Lepage himself expresses a similar view when he notes, “A well-balanced society relies on freedom of expression, but also on putting political decisions in the hands of specialists, people who are educated” (Interview). It’s not enough, however, that the leaders are educated, as our own moment demonstrates, but it requires putting faith in leaders who will make decisions based on principle rather than on majority opinion (Interview). And certainly social media is a forum replete with opinion, often unsupported, as Lepage notes when he says, “although you can encounter some very interesting opinion on social media, much of the time the opinions expressed are ill informed” (Interview).
As public discourse has largely moved from the physical meeting place of the Forum to the disembodied, and often anonymous, platforms of social media, civil debate appears to be on the wane while slander, misinformation and outright lies seem to proliferate. Perhaps Lepage is right when he says, “the shape and form [freedom of expression] has now taken makes Coriolanus sound prophetic” (Interview). While that may sound like a dire warning, perhaps it’s one we need to heed as our lives become more mediated through the platforms on which we engage with our communities and others in the world.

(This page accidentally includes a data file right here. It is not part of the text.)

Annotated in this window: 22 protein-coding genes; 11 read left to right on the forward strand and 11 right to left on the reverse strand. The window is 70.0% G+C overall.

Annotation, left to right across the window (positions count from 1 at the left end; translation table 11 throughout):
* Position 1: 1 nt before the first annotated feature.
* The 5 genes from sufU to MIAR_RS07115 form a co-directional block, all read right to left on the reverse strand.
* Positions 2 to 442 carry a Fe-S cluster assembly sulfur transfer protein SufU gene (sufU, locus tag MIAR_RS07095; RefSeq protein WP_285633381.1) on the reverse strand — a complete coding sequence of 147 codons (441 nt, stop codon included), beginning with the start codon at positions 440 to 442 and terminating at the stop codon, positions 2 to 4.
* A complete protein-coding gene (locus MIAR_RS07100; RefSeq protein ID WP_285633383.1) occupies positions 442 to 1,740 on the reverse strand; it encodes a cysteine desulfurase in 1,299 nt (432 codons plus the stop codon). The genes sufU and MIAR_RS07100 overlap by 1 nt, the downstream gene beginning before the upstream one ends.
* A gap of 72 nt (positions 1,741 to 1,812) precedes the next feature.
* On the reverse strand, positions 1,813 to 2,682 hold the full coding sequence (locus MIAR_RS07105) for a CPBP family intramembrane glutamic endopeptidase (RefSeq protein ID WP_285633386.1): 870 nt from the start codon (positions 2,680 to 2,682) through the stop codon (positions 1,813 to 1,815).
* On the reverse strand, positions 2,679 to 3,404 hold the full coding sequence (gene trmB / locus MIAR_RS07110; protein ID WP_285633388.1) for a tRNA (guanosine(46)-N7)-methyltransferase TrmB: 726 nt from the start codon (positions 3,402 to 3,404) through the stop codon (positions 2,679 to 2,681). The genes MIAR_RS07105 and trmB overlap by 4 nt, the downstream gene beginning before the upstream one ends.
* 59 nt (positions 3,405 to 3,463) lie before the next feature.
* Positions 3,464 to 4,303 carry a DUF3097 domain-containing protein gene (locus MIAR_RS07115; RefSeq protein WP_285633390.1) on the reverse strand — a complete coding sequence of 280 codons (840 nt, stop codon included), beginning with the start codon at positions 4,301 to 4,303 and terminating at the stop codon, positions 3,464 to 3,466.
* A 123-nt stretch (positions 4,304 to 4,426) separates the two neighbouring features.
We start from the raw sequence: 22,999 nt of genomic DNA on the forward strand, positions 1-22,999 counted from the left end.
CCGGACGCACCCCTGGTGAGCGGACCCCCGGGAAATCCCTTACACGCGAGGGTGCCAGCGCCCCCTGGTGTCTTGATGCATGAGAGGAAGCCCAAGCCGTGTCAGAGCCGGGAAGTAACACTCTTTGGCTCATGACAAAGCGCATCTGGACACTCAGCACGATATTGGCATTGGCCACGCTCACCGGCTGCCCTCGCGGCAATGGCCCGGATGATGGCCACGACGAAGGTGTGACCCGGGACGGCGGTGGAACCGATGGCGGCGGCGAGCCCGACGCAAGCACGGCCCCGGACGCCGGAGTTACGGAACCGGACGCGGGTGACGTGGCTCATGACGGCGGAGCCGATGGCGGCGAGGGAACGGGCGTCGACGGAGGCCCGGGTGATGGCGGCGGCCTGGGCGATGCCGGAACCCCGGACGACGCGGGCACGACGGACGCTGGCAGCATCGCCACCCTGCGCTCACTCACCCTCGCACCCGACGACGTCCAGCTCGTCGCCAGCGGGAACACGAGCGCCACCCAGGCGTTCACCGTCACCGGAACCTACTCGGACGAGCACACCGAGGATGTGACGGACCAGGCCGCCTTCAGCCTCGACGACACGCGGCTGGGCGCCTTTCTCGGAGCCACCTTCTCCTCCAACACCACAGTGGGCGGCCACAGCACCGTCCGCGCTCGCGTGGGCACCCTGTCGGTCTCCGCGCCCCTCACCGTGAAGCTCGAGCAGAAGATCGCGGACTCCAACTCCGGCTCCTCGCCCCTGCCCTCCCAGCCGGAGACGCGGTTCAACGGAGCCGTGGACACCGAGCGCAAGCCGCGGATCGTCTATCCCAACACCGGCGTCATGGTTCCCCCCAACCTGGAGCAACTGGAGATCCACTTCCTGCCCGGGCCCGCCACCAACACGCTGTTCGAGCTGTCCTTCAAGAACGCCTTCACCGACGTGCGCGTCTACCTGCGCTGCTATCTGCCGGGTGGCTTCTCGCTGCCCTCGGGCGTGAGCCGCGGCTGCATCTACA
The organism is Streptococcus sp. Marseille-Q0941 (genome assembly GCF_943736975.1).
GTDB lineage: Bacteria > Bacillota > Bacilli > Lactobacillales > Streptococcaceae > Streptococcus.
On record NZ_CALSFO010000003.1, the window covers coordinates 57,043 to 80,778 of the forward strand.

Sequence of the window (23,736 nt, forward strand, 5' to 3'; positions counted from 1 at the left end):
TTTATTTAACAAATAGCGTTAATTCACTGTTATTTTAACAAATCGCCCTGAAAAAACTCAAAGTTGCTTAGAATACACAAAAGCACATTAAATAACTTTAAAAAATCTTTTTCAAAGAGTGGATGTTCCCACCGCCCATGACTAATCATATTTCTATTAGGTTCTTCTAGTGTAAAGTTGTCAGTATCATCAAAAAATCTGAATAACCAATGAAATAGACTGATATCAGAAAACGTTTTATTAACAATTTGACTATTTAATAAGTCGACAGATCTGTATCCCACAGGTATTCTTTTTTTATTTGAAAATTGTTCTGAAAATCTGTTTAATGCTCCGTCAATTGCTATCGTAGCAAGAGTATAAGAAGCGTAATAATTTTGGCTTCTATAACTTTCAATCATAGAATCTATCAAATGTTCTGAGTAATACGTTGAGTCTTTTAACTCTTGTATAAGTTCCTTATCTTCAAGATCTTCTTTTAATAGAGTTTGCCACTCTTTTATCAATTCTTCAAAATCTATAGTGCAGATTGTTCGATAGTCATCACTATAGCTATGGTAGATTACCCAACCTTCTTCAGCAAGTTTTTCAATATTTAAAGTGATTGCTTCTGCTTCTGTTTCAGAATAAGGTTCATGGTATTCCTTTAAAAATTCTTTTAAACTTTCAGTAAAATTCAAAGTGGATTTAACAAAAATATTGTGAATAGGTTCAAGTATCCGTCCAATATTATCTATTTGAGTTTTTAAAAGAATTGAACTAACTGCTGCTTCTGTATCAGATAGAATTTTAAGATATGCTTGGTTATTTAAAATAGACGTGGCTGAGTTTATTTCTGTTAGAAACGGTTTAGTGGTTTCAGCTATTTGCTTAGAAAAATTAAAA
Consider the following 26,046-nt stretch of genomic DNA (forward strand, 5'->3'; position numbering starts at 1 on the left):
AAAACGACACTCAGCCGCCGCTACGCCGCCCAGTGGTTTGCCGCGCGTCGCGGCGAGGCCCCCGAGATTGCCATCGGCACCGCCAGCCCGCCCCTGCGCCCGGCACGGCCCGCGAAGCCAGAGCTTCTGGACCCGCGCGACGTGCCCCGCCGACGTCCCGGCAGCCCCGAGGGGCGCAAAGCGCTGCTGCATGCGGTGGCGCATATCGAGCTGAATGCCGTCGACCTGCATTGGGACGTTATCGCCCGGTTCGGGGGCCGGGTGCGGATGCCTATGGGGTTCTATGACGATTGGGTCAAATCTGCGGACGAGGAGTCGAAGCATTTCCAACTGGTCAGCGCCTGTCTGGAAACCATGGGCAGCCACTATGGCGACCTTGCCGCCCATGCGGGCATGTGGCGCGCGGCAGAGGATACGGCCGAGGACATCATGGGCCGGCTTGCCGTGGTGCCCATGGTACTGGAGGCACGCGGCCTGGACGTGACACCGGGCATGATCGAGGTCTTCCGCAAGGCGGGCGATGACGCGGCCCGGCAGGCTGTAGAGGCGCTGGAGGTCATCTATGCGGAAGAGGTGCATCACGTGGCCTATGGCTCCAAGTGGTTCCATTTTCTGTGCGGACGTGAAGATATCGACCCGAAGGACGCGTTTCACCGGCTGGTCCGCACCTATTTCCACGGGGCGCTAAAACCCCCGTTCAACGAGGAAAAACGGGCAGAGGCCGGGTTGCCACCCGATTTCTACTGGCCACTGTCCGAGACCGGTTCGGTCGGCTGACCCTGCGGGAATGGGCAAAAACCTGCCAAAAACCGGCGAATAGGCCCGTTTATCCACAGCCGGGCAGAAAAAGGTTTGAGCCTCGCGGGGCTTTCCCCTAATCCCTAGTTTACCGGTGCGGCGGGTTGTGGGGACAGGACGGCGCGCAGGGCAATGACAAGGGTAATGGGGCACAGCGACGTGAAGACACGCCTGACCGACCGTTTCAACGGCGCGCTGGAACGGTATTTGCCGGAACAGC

Thus, if we follow Lepage’s example, consciously using media in the theatre to critique our very relationships to those media, we may discover that the theatrical event in which we participate as a form of community becomes a forum in which to actually consider the ramifications of our political ideals, alliances and social values in the twenty-first century. Perhaps, then, the possibility and hope of connection that social media has held out can come closer to being realized, and the trash fire in which actual humans struggle to survive and thrive, although it may not be extinguished, might at least not continue to be so inflamed.